It was OK for me to hit him or people in my hood, but when the insurrectionists were next door, when they punched the well-educated, royal Lakewoodites, this was completely unacceptable. Thus, I grabbed the girl and punched her until, within seconds, her Abominable Snow Monster of the North sister, came strolling through the screen door, grabbed me by the hair, and swung me around. My hair was a veritable bird’s nest, which is what the dentist described it when the “twirl” by the “girl” was followed by his teeth cleaning.

How might this hair-wrenching journey, you ask, account for my evolution as a writer and the culmination of my recently published poetry book, Waitress at the Red Moon Pizzeria (Unsolicited Press, Davis, California)?

Well, it is symbolic of the numerous humiliations I have suffered from having too much hubris.

For the longest time, I did not want to define “hubris.” I wanted to let it go unknown like some unfettered cloud. I wanted to circumvent any responsibility for pomposity.

The teenager who turned my hair into a bird bush, well, she was among the first to see me, a wild 12-year-old, act as if the world owed me something.

I still act as if the world owes me something, and then I am left on my own, without much of the world, and it’s just me and the computer.

I would like to have more lovers and friends, in theory, but after alienating much of the planet, it is the screen and Kindle (formerly the typewriter and paperback)—the only beings that tolerate my superciliousness.

Imagine if you will, the vision of a 12-year-old New Jersey byatch—moi—getting twirled for all the kids to laugh at, after I assault a lion’s cub. You do not injure a lion cub and hope to go unscathed to the dentist.

But of course, the deluded writer shall forever believe that all things and beings, including the meandering sushi chef who survived Hiroshima, are worth assaulting. This is why Kafka said it is better to release the toxins, if you are a writer, than to let them grow unattended in your garden of apprehension and despair. His exact quote was, “A non-writing writer is a monster courting insanity.

It has always been poetry that has allowed me to release the anger, hubris, obnoxiousness, insecurity and “toxins.” I would be a colossal nut, locked away in a mental institution, if it were not for Mr. Kafka’s advice and the notion that one must expel the brain waves and mood swings that harass and mortify us.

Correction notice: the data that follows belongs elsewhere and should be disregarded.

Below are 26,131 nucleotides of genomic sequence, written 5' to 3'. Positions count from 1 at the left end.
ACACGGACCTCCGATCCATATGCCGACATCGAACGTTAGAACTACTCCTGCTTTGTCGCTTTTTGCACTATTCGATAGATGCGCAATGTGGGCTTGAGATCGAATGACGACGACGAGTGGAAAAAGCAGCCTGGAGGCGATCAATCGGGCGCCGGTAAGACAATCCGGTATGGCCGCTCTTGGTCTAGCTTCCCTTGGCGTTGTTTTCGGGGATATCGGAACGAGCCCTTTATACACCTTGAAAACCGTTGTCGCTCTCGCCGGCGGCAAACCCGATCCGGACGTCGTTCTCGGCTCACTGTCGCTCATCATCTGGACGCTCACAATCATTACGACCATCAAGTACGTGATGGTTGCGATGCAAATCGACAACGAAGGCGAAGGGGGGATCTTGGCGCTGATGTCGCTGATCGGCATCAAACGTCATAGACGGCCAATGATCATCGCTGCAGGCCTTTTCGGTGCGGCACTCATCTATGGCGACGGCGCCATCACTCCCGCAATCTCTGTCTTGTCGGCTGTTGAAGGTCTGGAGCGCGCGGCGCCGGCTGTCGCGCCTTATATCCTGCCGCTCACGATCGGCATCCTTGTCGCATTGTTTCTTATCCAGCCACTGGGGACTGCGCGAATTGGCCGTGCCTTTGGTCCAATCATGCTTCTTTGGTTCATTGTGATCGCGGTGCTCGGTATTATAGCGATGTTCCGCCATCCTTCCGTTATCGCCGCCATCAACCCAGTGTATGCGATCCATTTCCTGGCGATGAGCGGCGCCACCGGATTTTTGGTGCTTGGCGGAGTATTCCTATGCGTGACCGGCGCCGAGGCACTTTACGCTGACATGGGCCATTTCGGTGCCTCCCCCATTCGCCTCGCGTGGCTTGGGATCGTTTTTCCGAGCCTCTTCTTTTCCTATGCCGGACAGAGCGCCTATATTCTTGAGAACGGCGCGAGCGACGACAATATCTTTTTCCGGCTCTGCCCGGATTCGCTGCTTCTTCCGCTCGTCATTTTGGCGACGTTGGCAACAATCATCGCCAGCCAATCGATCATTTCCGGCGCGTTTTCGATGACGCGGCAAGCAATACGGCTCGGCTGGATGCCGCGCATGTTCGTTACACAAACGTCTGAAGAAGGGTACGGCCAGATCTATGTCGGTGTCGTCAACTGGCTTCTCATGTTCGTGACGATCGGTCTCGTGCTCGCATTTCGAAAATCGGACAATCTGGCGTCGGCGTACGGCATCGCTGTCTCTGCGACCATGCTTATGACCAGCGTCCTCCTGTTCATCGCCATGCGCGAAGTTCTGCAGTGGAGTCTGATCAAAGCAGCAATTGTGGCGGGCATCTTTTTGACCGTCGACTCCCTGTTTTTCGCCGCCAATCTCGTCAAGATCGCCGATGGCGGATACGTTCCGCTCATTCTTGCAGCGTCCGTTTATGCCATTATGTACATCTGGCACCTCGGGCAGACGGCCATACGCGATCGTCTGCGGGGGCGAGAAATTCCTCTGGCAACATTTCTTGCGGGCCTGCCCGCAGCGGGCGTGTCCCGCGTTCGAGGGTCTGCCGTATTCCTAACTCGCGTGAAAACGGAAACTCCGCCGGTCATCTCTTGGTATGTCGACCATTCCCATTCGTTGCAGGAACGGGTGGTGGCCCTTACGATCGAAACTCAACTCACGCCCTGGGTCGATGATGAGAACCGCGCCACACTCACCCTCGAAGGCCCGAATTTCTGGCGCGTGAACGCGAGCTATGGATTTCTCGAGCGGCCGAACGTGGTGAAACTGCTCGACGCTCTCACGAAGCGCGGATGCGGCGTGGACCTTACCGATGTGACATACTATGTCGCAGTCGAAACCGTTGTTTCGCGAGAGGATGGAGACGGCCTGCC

For more than 30 years, when I found myself alone, betwixt the world and the pen, I wrote poetry.

What you find, when you read Waitress at the Red Moon Pizzeria, is the culmination of many misadventures in my brain, much joy and love and even some displeasure at being a Jewish lesbian on the frontiers of New Jersey, New York, and Virginia.

My poem, “Insecurities in a Sentence,” shows the distempered release of angst and apprehension:

I like my insecurities
they float around me
like goldfish crooning
or poets snapping like piranhas
in a Dewey Decimal System of juxtaposition
metaphors strung out on anxieties

The contaminants are caught and their terrain is the English language:

insecurity in a sentence
without a spinal tap of reality,
or a scissor tap dancing toward metaphors
the flux and influx in a flood in a bathtub
like a string in a tampon
or the boy on the platform with the muted sensibility
the playwright disdaining his ideas
or a cockroach taking ambidextrous steps toward his food
Allen Ginsberg snapping photos from his verses
Walt Whitman dancing naked on a tree stump
a stroke of light fanning its way to me at an opera

Words are energized with our thoughts and feelings as in the poem, “Waitress at the Red Moon Pizzeria,” which is also the book’s title:

My green texts were longer than your grays
You felt smothered like a senior citizen in a hand-knitted Terracotta afghan

Insanity, like hair, is not meant to be a bird’s nest, and is best transformed into poetry, if you happen to write that. It keeps us saner than if we were receiving a lashing from Jackson, NJ’s Abominable Snow Monster of the North or our own mind.

I hope you’ll read my new poetry book, Waitress at the Red Moon Pizzeria, which is available at Unsolicited Press or Amazon.


Eleanor Levine's poetry collection, Waitress at the Red Moon Pizzeria, was recently released by Unsolicited Press (Davis, California). Her work has appeared in over 50 journals, magazines, and anthologies, including Fiction, The Denver Quarterly, Litro Magazine, IthacaLit, The Toronto Quarterly, The Kentucky Review, Fiction Southeast, The Evergreen Review, The Literateur and The Stockholm Review of LiteratureShe is currently a copy editor and lives in Philadelphia, Pennsylvania, with her dog Morgan.